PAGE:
British Government Response To Quit India Movement
- Immediate arrest of Indian National Congress leaders: The British government saw the Quit India Movement as a direct challenge to their rule and swiftly arrested the top leaders of the Indian National Congress including Gandhi. This was done to quell the mass movement and maintain control over India.
- Support from the Viceroy’s Council: The Viceroy’s Council, composed of high-ranking British officials, backed the government’s actions in response to the Quit India Movement. They believed that the demands made by the Congress were unreasonable and that the government had to take strong measures to maintain order.
- Support from the All India Muslim League: The Muslim League, which represented Indian Muslims, supported the British government during the Quit India Movement. They saw the Congress’s demands as a threat to their interests and believed that British rule was necessary to protect their rights.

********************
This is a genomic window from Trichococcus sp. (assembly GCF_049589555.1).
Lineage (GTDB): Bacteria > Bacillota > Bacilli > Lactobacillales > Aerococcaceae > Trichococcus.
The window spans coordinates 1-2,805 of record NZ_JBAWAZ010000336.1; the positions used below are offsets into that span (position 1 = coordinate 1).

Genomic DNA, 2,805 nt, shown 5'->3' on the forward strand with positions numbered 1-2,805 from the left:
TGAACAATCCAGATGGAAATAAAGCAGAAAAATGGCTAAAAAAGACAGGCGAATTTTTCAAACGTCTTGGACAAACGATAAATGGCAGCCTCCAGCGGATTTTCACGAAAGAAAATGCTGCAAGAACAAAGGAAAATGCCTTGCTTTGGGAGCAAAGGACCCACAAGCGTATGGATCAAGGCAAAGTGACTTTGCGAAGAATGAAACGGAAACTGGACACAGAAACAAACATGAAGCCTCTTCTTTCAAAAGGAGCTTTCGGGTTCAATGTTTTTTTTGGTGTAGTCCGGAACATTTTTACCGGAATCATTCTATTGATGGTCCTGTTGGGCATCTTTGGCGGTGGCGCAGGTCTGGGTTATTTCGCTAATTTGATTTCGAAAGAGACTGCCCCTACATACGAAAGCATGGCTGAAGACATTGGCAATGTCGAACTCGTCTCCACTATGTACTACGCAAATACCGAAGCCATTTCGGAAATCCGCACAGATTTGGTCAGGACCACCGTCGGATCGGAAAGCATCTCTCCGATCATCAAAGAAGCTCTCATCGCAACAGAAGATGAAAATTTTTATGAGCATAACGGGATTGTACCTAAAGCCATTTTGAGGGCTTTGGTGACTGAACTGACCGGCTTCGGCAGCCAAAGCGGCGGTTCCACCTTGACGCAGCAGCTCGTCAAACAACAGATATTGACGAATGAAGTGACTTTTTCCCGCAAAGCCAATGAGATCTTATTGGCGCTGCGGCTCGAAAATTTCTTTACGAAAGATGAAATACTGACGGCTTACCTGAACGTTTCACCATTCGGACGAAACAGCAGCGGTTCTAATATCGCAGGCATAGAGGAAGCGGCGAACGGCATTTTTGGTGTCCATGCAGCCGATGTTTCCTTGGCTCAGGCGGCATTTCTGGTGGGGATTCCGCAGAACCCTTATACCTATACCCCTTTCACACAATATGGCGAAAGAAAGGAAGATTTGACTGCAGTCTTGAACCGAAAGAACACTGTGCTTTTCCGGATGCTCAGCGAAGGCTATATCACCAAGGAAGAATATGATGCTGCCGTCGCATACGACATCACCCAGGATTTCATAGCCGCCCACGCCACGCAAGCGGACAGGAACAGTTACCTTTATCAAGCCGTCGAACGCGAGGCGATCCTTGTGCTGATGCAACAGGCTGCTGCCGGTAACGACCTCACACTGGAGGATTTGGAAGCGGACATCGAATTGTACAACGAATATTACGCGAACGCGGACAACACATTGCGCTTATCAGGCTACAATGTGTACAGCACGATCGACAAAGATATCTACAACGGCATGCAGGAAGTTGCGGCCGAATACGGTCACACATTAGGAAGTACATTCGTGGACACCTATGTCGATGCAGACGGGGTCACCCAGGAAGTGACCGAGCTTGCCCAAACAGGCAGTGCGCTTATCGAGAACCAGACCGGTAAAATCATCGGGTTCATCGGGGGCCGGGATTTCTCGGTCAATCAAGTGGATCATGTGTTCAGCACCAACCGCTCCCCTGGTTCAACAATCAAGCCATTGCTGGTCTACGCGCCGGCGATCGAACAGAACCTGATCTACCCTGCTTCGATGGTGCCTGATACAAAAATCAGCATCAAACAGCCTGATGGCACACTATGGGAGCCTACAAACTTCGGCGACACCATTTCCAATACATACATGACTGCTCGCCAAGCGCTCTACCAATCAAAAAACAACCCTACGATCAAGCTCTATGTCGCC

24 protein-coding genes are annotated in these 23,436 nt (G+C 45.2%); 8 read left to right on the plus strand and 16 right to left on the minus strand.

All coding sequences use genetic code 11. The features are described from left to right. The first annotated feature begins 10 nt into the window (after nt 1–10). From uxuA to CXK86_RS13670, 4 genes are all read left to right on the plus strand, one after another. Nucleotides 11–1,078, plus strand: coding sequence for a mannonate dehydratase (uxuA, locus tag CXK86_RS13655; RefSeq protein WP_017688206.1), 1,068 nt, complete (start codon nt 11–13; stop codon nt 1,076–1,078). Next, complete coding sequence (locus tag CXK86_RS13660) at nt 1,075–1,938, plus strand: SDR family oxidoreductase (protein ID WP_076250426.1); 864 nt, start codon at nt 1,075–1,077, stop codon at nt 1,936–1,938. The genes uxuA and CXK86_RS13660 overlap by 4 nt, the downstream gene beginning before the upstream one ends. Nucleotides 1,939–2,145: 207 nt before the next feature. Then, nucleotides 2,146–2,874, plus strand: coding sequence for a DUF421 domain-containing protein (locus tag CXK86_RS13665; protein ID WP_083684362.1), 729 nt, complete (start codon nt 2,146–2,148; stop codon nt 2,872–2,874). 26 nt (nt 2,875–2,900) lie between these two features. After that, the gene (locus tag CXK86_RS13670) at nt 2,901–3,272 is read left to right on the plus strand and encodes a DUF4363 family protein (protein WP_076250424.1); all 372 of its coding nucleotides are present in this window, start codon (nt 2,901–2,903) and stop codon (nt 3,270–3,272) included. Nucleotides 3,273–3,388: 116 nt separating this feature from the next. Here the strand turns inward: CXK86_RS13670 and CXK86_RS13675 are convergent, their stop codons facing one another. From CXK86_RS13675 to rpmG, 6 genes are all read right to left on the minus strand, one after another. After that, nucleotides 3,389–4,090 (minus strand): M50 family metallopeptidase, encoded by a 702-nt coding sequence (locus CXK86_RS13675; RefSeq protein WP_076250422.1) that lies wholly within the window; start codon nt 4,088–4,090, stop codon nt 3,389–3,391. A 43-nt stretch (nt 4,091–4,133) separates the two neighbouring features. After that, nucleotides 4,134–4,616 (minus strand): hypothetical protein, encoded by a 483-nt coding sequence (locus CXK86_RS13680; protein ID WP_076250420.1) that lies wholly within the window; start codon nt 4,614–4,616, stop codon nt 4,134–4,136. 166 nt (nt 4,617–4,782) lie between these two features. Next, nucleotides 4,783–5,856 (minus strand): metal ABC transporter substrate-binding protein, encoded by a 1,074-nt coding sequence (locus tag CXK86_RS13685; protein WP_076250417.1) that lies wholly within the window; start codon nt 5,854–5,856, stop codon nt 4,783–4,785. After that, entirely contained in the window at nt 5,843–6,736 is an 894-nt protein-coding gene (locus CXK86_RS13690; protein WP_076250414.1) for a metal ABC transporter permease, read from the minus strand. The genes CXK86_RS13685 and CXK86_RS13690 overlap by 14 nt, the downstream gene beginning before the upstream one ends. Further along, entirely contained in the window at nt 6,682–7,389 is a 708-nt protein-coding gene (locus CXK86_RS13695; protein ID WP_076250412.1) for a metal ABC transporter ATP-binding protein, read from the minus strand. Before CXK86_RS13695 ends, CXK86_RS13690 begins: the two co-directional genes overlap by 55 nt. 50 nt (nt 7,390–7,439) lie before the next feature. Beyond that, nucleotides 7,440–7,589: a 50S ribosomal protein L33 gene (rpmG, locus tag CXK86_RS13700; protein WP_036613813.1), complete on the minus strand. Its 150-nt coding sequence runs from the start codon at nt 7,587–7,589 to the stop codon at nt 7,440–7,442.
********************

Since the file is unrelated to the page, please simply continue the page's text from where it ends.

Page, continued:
- Support from the Hindu Mahasabha: The Hindu Mahasabha, a Hindu nationalist organization, also supported the British government during the Quit India Movement. They saw the Congress’s demands as a threat to Hindu interests and believed that British rule was necessary to maintain stability.
- Support from the Princely states: Many of the Princely states, which were independent states within India, supported the British government during the Quit India Movement. They believed that the British provided them with protection and stability and saw the demands made by the Congress as a threat to their independence.
- Support from the Indian Imperial Police: The Indian Imperial Police, which was responsible for maintaining law and order in India, supported the British government during the Quit India Movement. They were tasked with quelling any unrest and maintaining control over the population.